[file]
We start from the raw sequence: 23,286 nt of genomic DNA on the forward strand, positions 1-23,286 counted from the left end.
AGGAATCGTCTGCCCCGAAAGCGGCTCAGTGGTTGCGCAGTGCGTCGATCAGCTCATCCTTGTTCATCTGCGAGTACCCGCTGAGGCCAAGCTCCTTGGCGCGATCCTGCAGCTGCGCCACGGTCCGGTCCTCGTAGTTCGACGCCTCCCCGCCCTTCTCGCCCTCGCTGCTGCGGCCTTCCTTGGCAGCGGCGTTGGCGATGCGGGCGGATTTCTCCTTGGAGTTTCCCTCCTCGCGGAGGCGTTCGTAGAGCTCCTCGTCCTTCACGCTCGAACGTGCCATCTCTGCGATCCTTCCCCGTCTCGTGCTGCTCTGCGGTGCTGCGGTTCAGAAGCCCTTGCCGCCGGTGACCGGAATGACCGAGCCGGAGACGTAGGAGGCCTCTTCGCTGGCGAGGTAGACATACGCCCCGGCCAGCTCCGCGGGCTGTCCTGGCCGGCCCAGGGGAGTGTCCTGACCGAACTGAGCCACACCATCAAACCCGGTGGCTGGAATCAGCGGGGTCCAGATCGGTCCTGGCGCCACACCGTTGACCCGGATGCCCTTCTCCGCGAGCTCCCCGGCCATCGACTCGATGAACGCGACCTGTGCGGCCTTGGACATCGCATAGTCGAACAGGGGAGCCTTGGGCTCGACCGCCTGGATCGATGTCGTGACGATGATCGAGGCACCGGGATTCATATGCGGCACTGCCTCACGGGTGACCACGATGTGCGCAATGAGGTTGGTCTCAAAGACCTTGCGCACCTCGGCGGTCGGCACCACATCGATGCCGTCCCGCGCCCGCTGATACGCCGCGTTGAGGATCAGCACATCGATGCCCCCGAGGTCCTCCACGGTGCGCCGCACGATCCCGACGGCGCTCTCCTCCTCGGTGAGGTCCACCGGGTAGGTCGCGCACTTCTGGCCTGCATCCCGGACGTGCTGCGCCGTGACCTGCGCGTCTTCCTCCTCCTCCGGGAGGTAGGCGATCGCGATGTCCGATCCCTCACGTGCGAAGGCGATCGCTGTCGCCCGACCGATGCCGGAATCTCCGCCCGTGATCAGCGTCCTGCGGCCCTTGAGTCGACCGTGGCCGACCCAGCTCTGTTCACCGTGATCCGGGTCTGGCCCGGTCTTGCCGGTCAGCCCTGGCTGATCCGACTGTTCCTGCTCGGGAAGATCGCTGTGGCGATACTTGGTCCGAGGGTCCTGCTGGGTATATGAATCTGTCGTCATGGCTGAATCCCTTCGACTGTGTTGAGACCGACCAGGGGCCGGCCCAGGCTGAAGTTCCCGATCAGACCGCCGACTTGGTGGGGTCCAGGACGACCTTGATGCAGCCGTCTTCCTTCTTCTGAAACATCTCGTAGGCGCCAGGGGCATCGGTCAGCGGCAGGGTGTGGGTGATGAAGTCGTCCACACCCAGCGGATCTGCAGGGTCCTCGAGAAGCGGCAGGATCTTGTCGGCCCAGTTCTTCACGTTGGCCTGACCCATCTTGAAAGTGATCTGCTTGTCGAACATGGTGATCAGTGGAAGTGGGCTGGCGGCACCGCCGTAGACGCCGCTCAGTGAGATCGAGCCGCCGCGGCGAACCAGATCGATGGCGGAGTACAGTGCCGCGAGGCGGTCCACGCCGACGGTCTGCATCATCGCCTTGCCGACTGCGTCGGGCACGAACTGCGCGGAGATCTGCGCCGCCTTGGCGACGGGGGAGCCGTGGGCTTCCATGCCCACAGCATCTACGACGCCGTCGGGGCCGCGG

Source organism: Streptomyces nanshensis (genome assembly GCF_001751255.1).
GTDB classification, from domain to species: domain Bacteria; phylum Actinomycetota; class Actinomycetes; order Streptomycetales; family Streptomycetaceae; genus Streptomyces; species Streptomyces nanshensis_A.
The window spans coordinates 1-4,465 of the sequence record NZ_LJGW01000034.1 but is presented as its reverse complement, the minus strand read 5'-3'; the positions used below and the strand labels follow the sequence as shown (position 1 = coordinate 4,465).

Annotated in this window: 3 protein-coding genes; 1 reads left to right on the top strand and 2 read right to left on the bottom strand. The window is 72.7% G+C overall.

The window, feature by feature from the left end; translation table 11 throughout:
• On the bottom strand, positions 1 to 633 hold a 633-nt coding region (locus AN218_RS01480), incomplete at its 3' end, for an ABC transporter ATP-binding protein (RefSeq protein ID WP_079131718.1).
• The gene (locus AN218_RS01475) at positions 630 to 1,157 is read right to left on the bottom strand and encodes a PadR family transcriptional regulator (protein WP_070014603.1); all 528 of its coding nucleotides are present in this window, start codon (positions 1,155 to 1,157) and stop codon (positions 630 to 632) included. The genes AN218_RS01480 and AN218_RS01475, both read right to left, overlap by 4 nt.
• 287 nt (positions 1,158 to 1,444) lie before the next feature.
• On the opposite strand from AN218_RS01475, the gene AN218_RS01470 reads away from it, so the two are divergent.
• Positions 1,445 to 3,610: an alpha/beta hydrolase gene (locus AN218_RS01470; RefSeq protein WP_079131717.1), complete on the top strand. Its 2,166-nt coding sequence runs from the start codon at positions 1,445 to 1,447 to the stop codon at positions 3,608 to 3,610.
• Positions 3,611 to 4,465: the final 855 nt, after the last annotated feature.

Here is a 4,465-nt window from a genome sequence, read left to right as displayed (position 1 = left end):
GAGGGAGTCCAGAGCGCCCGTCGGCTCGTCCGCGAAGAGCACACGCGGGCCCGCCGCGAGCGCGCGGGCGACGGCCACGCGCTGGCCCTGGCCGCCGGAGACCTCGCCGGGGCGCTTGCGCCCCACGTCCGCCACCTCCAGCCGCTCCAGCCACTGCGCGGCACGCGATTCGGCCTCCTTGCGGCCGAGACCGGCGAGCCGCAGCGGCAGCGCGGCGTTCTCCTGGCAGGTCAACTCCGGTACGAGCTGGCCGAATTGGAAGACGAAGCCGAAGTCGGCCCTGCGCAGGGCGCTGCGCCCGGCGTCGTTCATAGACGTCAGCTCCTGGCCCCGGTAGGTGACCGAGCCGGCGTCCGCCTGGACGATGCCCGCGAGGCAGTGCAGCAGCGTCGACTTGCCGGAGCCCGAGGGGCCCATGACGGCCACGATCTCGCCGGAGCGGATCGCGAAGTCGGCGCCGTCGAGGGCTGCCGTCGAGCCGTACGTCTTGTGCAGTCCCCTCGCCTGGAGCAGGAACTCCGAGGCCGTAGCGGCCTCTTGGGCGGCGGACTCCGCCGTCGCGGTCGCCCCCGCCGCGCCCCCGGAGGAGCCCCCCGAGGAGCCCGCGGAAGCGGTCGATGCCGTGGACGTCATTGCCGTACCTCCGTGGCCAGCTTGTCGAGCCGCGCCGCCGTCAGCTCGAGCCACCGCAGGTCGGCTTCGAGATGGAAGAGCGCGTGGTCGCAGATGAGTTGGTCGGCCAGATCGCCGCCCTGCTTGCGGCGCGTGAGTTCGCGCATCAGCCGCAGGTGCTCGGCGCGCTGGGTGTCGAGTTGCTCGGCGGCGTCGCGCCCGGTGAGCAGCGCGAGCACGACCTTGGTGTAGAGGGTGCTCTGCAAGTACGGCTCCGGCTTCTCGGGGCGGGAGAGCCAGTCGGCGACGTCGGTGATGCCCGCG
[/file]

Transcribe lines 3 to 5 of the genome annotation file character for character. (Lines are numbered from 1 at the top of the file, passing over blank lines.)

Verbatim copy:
Source organism: Streptomyces nanshensis (genome assembly GCF_001751255.1).
GTDB classification, from domain to species: domain Bacteria; phylum Actinomycetota; class Actinomycetes; order Streptomycetales; family Streptomycetaceae; genus Streptomyces; species Streptomyces nanshensis_A.
The window spans coordinates 1-4,465 of the sequence record NZ_LJGW01000034.1 but is presented as its reverse complement, the minus strand read 5'-3'; the positions used below and the strand labels follow the sequence as shown (position 1 = coordinate 4,465).